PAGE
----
What are your family’s Rogationtide traditions? Old or new, great or small, please share them with me in comments!




This Year’s Rogationtide Hymn Study

This week we will be learning We Plow the Fields, and Scatter, by Matthias Claudius. As a Lutheran pastor from Holstein, Germany, Claudius wrote this hymn in 1782. The hymn’s tune is Wir Pfügen published in 1812 by Johann A. P. Schulz.

We typically begin our Hymn Study time by reviewing an older hymn we have learned, then proceed to the new hymn. Only two of my sons are of reading age, so I introduce a new hymn by having everyone repeat the lines of the first verse after me. Next I sing the first verse once and then have my boys join in the second time through with humming, a neutral syllable, or attempting the words. We sing the current verse we are learning about three times a day during our Morning Liturgy (Morning Time). They pick up a verse in about a week. After our singing we choose a few of the additional activities below to help us dig a little deeper. I have provided some printable sheets for your family’s use, should you be interested in having them participate in any of the following with us.

A few ideas to try for expanding a Hymn Study are:

  • Catechesis: discussing the theological truths painted in the text.
  • Commonplacing – Florilegium entries: choosing to copy down a line that is personally meaningful.
  • Dictation: use a selection from the hymn text (blank writing page below)
  • Ear Training: have your family practice Attentive Listening by drawing what is heard in the text or music(page below)
  • Handwriting: use a selection from the hymn text (both print and cursive pages below)
  • Memorization
  • Narration of Hymn Text: have your family speak and/or write what they remember about the hymn text in their own words (blank writing page below)
  • Singing for Beauty and Enjoyment: add hymn singing to a meal or bedtime ritual
  • Vocabulary Enrichment: discuss unfamiliar words and phrases with your family (blank writing page for new words below)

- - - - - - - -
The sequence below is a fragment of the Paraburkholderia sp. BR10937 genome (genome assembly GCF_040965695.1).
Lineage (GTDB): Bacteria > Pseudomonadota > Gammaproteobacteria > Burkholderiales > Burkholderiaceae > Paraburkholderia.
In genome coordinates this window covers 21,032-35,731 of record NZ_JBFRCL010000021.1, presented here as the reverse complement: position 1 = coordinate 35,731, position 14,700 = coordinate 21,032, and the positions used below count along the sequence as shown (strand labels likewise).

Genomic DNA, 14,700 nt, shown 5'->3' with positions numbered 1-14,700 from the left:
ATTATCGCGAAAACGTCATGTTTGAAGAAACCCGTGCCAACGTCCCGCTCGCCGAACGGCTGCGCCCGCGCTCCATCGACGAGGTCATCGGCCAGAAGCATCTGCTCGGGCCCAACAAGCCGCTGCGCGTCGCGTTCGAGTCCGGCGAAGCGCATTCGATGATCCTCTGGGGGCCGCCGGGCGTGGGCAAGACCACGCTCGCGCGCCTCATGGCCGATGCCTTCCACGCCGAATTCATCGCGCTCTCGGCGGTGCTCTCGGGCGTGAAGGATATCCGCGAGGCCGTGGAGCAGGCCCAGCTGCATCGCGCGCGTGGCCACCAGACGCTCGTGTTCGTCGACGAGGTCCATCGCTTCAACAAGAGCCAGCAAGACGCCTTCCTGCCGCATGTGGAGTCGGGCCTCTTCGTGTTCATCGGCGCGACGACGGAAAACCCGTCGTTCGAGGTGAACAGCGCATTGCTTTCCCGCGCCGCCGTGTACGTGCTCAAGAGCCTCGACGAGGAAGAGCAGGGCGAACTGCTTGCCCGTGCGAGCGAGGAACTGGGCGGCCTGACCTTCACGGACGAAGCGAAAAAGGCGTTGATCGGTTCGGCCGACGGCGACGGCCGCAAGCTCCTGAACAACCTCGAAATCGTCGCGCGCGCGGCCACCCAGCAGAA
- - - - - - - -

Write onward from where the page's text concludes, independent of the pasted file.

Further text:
Additionally, I have shared a printable text page to add to your family hymnal. There are also recordings of the sung hymn and the organ accompaniment only for your family to use, based of your familiarity with the hymn.



Voice with Organ Accompaniment

Organ Accompaniment Only

(Just click on each picture to download)






A Hymn for the 100th Anniversary of Our Lady of Fatima

Back in 2011, a contest for poetry and music was held in honor of the upcoming Centennial of Our Lady of Fatima. The combination of these compositions was the creation of the beautiful Portuguese hymn, “Teacher of the Announcement, Prophecy of Love.” When I discovered this 13 verse hymn existed a few weeks ago, I immediately began searching for an English translation to teach to my sons as part of our family’s Fatima celebration. But, after my googling proved a sore disappointment, I was faced with a short list of possible options. I could scrap the whole idea, find someone who knew Portuguese and was willing to translate for me, or I could take the leap and attempt an English translation myself.  This first option was completely out of the question and the second turned out to be a more difficult feat than I had anticipated.

So… I decided to try my hand at translating the Portuguese of the first verse and am humbly sharing my efforts with you. I did my best to stay as close to the original language as possible and did not alter the Latin chorus.

Should your family like to join us in the study of this hymn, I have provided a low quality downloadable recording of my English version (done early this morning before everyone woke up) and a printable word sheet for your family hymnal. A video of the original hymn and link to the sheet music are also shown.

I’d love to hear your family’s plans for the Fatima Centennial, so please share them with me in the comments!


My English Translation


She the chosen field of the Spirit